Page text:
You suddenly develop the sniffles. Is it allergies or COVID-19?
One expert says whether you have a history of allergies might provide your biggest clue.
"Symptoms such as congestion, sore throat and loss of smell are all common with both seasonal allergies and COVID-19," said Dr. Jonathan Matz, an allergist and immunologist with LifeBridge Health, in Maryland.
"We're not getting much concern from people who have seasonal allergies because their symptoms are predictable year to year," Matz said in a LifeBridge news release.
That means if your runny rose and sore throat consistently occurs at this time of year, you likely have seasonal allergies, he noted.
Along with the predictability of symptoms, another sign of seasonal allergies is an itch in the throat or nose, which is not consistent with COVID-19 symptoms.
It's also important to know that fever is typically an indicator of COVID-19, but not of seasonal allergies.
If you've tried to assess your symptoms but remain unsure and don't feel well, it's best to get tested, Matz advised.
"If you're having these symptoms and you have never had allergies before, that is COVID until proven otherwise," he said.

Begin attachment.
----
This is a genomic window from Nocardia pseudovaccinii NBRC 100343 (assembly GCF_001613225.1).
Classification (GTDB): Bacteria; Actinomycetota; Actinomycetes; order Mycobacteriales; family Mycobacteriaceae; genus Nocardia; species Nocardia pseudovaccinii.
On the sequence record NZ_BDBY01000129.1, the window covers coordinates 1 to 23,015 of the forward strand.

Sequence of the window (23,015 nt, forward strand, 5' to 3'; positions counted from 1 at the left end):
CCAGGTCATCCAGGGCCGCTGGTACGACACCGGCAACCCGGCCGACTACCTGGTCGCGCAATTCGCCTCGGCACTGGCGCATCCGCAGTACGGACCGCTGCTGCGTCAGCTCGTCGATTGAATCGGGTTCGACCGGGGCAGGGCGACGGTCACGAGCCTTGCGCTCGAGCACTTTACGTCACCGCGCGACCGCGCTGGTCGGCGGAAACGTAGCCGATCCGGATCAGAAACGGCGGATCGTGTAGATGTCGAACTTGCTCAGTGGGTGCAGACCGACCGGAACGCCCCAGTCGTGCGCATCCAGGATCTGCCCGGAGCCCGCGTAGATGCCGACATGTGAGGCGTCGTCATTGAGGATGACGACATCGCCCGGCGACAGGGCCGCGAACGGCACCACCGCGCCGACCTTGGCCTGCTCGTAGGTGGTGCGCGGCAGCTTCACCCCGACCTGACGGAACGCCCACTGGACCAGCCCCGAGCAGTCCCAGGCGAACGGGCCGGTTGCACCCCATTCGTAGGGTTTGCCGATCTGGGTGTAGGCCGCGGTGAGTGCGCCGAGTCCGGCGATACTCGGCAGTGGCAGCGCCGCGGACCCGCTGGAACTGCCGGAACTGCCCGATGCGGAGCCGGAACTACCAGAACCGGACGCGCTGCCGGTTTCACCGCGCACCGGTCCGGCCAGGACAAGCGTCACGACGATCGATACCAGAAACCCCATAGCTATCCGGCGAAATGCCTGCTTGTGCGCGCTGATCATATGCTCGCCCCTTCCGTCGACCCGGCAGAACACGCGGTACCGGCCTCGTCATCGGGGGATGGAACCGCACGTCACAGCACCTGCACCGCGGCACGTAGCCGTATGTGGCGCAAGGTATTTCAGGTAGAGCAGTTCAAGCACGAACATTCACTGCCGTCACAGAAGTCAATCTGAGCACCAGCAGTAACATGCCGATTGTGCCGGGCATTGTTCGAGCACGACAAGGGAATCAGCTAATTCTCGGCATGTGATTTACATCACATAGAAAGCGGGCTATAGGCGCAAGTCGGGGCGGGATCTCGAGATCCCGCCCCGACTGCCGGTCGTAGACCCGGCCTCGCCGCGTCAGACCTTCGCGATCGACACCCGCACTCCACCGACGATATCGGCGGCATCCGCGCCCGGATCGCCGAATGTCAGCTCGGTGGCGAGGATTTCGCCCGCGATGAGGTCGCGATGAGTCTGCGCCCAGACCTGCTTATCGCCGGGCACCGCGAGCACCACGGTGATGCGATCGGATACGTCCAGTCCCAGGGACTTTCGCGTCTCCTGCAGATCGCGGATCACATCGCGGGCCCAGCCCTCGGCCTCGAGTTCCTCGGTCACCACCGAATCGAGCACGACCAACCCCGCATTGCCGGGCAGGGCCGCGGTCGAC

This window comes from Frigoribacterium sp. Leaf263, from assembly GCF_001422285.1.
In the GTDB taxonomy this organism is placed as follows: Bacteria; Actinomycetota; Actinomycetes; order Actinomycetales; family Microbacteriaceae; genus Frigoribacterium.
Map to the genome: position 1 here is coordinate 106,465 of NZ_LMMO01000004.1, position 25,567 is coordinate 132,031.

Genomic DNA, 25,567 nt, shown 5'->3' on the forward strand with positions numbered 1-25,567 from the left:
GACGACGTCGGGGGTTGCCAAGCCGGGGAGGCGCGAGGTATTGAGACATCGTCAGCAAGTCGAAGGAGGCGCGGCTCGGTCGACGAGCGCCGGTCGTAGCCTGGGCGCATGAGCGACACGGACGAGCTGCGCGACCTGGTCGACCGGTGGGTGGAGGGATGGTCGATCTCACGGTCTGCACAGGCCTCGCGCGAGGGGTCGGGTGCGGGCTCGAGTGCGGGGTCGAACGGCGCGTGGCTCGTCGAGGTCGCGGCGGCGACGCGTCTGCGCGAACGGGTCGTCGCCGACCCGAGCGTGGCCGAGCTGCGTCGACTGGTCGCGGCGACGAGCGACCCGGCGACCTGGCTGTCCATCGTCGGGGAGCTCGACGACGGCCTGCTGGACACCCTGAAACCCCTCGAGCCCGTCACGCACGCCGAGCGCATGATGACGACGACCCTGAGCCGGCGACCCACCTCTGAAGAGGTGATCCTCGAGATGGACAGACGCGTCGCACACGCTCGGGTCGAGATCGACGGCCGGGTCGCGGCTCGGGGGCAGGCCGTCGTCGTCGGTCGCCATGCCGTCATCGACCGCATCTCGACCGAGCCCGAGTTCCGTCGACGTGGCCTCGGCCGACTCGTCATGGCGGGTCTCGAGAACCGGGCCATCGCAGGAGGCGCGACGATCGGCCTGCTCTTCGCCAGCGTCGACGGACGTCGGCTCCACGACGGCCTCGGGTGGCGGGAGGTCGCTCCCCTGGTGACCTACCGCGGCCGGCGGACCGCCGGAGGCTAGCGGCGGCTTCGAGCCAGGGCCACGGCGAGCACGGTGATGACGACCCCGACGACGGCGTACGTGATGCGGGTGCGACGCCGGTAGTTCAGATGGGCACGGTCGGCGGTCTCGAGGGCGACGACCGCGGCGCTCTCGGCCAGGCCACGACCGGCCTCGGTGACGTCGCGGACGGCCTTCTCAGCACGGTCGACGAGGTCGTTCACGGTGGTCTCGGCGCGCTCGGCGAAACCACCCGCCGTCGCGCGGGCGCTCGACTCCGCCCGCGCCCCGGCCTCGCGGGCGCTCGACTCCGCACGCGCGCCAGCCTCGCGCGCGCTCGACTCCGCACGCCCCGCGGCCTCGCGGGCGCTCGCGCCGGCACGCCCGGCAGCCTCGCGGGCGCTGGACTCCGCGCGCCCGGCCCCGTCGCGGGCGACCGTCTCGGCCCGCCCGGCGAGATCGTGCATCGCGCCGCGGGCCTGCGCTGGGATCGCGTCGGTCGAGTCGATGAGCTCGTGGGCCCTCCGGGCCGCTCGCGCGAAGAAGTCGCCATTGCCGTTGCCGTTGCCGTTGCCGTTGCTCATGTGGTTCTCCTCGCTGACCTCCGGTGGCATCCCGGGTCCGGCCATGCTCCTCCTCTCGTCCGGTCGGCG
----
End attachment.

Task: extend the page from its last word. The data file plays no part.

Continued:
Even if you've confirmed that you have seasonal allergies and not COVID-19, your symptoms may lead people around you to feel uncomfortable, which could lead to problems as schools, workplaces and other locations reopen.
"Where I am seeing concern is with students coming back to school in person," Matz said. "Many school nurses and teachers are seeing kids with these symptoms and telling them to stay home, even when it is just allergies."
If you encounter concerns from other people, considering talking to an allergist and getting documentation that you have seasonal allergies, Matz suggested.
AARP has more on the differences between seasonal allergies and COVID-19.
SOURCE: LifeBridge Health, news release, May 26, 2021